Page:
In October 2018, Nick Winter was a guest on Cody McLain’s podcast.

This is a highly edited transcript of the several minutes where they talk about Beeminder.

StickK is just bad UX and has strictly binary goals — do the thing or not. Its best feature is connecting you to people to check in with you. But I view Beeminder as really having the solution here in a way that a lot of these other ones don’t. The core problem is akrasia, which is kind of the opposite of motivation — not doing what you want to do, including procrastination. The way that the motivation equation works is that the long-term rewards are heavily discounted compared to the short-term consequences and costs. So anytime that you want something in the future, you still don’t want to put in the work now because the reward comes later. You can measure this kind of hyperbolic discounting function even in pigeons. Everything works this way. And you can draw a lot of really basic and obvious conclusions from applying that, when you start to use something like Beeminder, where you commit to how much work you’re going to put into your goals.

The key aspect to Beeminder, I find, is not the threat of the monetary penalty. When you derail, it starts at five bucks. If you want to work out three times a week and you eventually don’t work out on average three times a week, you pay five bucks and it re-ups for [$10]. The next time you don’t do it, it goes to $30 and $90 and it triples each time until, even when you don’t really want to work out, you really don’t want to pay $270, so you work out anyway. Thus, past-you has forced you to continue working out forever or at least until you change your mind on your long-term goals.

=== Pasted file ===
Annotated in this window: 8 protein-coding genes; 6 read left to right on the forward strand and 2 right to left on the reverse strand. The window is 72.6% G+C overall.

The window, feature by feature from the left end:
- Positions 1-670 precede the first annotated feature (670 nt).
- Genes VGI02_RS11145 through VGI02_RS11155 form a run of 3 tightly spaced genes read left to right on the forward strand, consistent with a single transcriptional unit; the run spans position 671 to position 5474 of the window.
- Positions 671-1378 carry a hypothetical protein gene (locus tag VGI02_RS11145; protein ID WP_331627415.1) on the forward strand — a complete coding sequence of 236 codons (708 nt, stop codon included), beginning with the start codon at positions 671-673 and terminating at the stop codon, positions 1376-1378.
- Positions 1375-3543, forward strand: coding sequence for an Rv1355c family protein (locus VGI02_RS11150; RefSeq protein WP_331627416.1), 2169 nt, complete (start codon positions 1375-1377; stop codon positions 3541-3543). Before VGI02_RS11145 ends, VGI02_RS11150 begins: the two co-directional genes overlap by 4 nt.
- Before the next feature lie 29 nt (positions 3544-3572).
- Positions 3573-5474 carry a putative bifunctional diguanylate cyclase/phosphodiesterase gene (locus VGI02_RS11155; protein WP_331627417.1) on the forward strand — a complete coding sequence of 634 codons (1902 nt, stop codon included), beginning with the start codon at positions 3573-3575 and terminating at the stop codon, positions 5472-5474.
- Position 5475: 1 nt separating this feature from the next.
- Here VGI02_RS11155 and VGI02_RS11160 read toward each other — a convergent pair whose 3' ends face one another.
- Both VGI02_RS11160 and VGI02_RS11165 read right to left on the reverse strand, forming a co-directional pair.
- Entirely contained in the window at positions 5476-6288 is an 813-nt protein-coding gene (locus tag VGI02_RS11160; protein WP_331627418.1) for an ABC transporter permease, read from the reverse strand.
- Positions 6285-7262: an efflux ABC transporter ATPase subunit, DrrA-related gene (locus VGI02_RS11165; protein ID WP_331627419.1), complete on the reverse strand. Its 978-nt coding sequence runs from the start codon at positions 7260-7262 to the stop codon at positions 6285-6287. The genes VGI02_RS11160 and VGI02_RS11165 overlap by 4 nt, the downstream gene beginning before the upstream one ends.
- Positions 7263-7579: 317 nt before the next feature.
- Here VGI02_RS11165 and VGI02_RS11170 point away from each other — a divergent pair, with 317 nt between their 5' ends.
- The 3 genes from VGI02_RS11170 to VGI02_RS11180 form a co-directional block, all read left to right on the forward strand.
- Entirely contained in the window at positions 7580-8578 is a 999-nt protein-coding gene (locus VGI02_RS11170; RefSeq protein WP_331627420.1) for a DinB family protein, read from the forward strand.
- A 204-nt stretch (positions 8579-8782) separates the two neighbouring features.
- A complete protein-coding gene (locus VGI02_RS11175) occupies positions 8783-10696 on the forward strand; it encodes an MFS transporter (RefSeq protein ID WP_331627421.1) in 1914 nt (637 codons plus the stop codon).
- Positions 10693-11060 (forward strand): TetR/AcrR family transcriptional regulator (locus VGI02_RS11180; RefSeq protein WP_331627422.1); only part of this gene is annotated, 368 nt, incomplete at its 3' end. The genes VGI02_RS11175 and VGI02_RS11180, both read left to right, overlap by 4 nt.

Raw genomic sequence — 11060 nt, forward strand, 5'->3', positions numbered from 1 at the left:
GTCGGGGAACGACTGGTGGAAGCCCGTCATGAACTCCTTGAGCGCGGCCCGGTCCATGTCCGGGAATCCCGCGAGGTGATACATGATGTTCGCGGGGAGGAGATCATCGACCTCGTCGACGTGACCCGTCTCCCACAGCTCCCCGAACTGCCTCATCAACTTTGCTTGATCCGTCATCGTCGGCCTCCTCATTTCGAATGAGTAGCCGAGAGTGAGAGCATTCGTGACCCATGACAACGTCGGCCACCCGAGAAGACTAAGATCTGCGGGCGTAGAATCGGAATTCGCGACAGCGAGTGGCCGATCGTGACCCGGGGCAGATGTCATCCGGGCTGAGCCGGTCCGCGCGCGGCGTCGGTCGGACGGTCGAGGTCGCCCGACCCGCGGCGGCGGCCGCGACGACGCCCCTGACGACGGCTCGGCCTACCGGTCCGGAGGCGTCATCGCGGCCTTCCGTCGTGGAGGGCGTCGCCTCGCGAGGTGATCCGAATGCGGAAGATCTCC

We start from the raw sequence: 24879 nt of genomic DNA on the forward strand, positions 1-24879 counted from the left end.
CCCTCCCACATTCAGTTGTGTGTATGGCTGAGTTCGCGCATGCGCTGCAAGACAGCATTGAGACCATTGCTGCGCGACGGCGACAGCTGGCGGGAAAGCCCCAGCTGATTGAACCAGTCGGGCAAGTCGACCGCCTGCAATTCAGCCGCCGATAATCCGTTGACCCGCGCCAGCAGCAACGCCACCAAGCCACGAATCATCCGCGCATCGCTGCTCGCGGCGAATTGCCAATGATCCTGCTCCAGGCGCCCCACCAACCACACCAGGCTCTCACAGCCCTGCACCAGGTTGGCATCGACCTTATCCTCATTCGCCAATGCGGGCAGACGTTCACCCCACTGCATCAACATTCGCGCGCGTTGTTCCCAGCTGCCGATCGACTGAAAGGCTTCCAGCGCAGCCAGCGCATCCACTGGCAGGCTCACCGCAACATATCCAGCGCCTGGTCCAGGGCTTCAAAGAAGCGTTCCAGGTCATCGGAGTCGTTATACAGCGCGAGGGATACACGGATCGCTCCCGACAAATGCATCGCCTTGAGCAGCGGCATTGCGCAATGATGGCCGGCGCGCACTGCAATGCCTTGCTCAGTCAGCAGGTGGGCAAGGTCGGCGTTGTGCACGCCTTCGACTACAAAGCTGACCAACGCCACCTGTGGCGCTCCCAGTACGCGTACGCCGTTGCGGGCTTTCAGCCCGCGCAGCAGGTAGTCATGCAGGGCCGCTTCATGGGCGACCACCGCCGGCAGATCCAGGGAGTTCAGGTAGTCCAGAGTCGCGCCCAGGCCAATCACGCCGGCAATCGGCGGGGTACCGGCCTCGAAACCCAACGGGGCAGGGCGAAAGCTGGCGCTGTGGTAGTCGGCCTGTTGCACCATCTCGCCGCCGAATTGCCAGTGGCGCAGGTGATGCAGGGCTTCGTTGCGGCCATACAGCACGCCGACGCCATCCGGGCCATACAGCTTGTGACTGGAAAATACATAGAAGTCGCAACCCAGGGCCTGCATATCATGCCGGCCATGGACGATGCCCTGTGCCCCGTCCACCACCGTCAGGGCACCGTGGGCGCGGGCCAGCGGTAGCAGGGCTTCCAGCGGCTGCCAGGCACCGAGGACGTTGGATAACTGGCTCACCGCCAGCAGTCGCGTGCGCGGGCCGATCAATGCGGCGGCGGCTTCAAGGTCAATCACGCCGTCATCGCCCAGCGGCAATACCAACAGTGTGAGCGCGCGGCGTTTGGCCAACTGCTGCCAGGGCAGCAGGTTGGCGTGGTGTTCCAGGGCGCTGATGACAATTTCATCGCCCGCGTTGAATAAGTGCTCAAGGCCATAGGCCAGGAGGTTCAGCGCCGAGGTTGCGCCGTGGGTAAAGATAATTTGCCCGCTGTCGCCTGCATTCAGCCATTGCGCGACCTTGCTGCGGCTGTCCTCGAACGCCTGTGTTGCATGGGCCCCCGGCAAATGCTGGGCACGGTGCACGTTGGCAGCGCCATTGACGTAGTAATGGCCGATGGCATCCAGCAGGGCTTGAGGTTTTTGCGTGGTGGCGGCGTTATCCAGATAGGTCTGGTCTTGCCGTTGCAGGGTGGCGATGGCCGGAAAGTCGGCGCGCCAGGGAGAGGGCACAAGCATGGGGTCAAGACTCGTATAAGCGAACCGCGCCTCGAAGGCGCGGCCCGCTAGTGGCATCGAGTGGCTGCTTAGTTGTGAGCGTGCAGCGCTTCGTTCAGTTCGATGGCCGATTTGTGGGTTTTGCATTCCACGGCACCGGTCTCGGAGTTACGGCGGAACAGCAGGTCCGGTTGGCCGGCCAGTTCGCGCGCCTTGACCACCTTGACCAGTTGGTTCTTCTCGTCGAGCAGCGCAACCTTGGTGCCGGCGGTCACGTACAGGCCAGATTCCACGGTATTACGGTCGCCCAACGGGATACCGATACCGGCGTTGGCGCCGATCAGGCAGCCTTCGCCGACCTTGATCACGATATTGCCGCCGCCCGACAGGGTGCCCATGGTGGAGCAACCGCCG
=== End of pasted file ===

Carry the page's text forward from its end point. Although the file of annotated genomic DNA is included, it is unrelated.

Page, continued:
So that’s one thing about Beeminder that’s really, really useful is that you can change your mind about what your goal should be, but you can only do it a week in the future. And if you still want the benefit a week in the future, you just don’t want to pay the cost now? Well, tough, because you can’t change it now. You can only change it in a week. So it gives you the perfect blend of flexibility while still keeping your foot to the fire that you can trust you’re going to do what you said you would do. And that’s key. The expectancy of success makes doing any sort of project or putting in the work so much easier. It’s not even a question of motivation. If you really think you’re going to win, it’s just a question of organization.

For that, the main point of Beeminder is that as you set in, okay, I’m going to work out three times a week, I’m going to put two hours per day into my business on average, you have something that tells you exactly how much more you need to do to meet that commitment so that there’s no fuzzy logic, no rationalization, no weaseling out of it by saying, well, I’ll do some more tomorrow. Beeminder says no, your average means that you need to do point 3.4 hours more today, or you fail.

That bright line is absolutely important for not weaseling out of your word to yourself when your word to yourself is actually the core product and being able to trust that you would do what you said you would do. Absolutely critical if you want to work for yourself, run your own business, achieve your study goals, be personally productive, learn languages, have side projects, anything that you want to put into any sort of goal. You need to be able to trust your word to yourself and that’s what having a system that strengthens that word as opposed to risking it will do.

So that’s why I’m in love with Beeminder, because I think it’s the perfect combination of being able to specify clearly exactly what your goal is as well as showing you every day what you need to do to be on track so that you can’t just forget or slack or kind of weasel out.